An Indiana woman is suing the CDC, Sephora, Krispy Kreme, and AMC Theatres over COVID mask requirements, saying her lawsuit was a calling from God

A Sephora storefront with people walking along a sidewalk
Sephora was one of 16 defendants named in the lawsuit.

  • An Indiana woman is suing the CDC and multiple retailers over mask requirements.
  • “I’ve been horribly discriminated against,” Jennifer J. Reinoehl, who has asthma, told Insider.
  • The WHO says masks are “a key measure to suppress transmission and save lives.”
  • See more stories on Insider’s business page.

An Indiana woman has filed a lawsuit against the CDC and multiple retailers, alleging that their mask requirements violated laws meant to protect people with disabilities.

Krispy Kreme, Sephora, and AMC Theaters were among the 16 named defendants in the lawsuit filed on August 18 by Jennifer J. Reinoehl in US District Court for the Northern District of Indiana.

“I’ve been horribly discriminated against, and not been allowed to enter a lot of stores,” Reinoehl, who suffers from asthma, said in a phone interview on Wednesday. “I’ve been harassed.”

The 380-page filing included details of Rieneohl’s interactions with each retail outlet. Over the last year, she had been asked to leave an AMC Theater for not wearing a mask.

She’d also been stopped at the door at Krispy Kreme and Sephora. And in her unincorporated corner of Indiana, a local health clinic said she couldn’t keep visiting without wearing a mask, despite her asthma.

Both The White House and the CDC have said repeatedly that masks are one part of an effective defense against the spread of COVID-19.

“Vaccines are the best defense, but masks are extremely helpful as well,” President Joe Biden said earlier this month.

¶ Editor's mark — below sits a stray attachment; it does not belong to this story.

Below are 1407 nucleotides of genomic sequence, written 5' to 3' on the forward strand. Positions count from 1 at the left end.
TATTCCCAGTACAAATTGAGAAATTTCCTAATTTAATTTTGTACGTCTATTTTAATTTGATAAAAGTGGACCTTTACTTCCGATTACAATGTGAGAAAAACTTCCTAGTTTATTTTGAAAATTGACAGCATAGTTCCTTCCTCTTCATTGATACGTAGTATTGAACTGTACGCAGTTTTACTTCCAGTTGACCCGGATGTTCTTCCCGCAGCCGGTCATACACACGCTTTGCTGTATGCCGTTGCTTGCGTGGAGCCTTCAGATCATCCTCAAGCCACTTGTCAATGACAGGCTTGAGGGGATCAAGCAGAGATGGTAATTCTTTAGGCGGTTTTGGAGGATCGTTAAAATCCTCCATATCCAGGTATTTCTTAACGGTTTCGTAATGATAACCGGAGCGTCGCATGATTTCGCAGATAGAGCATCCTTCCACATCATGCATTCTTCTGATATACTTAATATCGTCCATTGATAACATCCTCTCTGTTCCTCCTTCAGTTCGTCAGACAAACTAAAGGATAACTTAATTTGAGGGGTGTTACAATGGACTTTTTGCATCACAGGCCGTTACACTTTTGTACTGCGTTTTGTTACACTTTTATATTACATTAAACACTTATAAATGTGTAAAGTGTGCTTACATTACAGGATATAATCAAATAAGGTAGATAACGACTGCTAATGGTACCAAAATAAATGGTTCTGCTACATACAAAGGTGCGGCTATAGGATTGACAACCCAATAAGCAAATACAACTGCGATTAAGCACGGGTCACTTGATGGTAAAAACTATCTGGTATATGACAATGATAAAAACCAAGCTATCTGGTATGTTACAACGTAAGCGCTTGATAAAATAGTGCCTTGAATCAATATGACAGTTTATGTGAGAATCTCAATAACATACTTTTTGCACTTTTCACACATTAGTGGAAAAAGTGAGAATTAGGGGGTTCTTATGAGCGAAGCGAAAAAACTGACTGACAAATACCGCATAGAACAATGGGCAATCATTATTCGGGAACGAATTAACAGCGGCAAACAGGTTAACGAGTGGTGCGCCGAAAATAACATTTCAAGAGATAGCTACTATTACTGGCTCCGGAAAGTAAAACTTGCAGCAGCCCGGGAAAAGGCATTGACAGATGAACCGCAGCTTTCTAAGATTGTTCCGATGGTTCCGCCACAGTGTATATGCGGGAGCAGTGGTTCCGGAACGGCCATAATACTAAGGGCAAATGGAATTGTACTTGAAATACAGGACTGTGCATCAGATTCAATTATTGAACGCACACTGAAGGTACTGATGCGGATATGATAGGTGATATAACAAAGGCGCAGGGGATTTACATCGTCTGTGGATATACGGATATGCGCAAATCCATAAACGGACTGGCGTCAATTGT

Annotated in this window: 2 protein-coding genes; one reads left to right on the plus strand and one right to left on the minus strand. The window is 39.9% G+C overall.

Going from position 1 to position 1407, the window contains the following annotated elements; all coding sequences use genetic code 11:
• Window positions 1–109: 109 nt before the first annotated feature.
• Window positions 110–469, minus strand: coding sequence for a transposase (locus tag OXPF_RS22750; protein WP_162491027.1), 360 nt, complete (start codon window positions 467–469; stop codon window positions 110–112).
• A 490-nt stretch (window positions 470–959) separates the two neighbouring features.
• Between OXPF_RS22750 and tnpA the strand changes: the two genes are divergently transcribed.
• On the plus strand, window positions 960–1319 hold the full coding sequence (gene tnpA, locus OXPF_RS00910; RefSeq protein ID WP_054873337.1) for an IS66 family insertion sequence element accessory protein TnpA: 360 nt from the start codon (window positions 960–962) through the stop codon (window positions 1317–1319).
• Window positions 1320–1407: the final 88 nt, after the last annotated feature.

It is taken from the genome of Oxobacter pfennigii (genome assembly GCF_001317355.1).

The World Health Organization has agreed, saying masks are “a key measure to suppress transmission and save lives.”

Reinoehl and her husband went to an AMC in Elkhart for their anniversary last fall, according to the lawsuit.

When Reinoehl told the manager she had a disability and couldn’t wear a mask, the theater told her she’d have to leave and refunded her money, the lawsuit said.

“It would have been easy for [Reinoehl] and her masked husband to stay six feet away from any other patron since there were few (if any) people in attendance,” the lawsuit said.

Insider has reached out Krispy Kreme, Sephora, and AMC for comment. Menards, a Midwest chain that was also named as a defendant, declined to comment.

Reinoehl, who has a B.S. in biology, also included in her lawsuit reams of exhibits, many of them historical studies and documents. They included a 1919 report from the Secretary of the Navy that called into question whether masks worked.

“They did research across all the bases and the United States Navy,” she told Insider. “In fact, they even quarantined an entire island. And they said the only thing you can do if a pandemic comes again is build more hospitals.”

She said masks were non-medical devices that couldn’t be mandated unless they were certified as effective by the Food and Drug Administration.

Reinoehl, who is a non-denominational Protestant Christian, said she fasted and prayed for about a month earlier this year, seeking a solution to pandemic safety measures that she saw as cut-and-dry government overreach. She said the answer she found was that she should bring the lawsuit.

“I felt like God was directing me to file a lawsuit,” she said. “Because I know I’m not the only person. There have been other people who’ve told me they struggle, and they’ve probably had some even worse experiences than me.”

Read the original article on Business Insider

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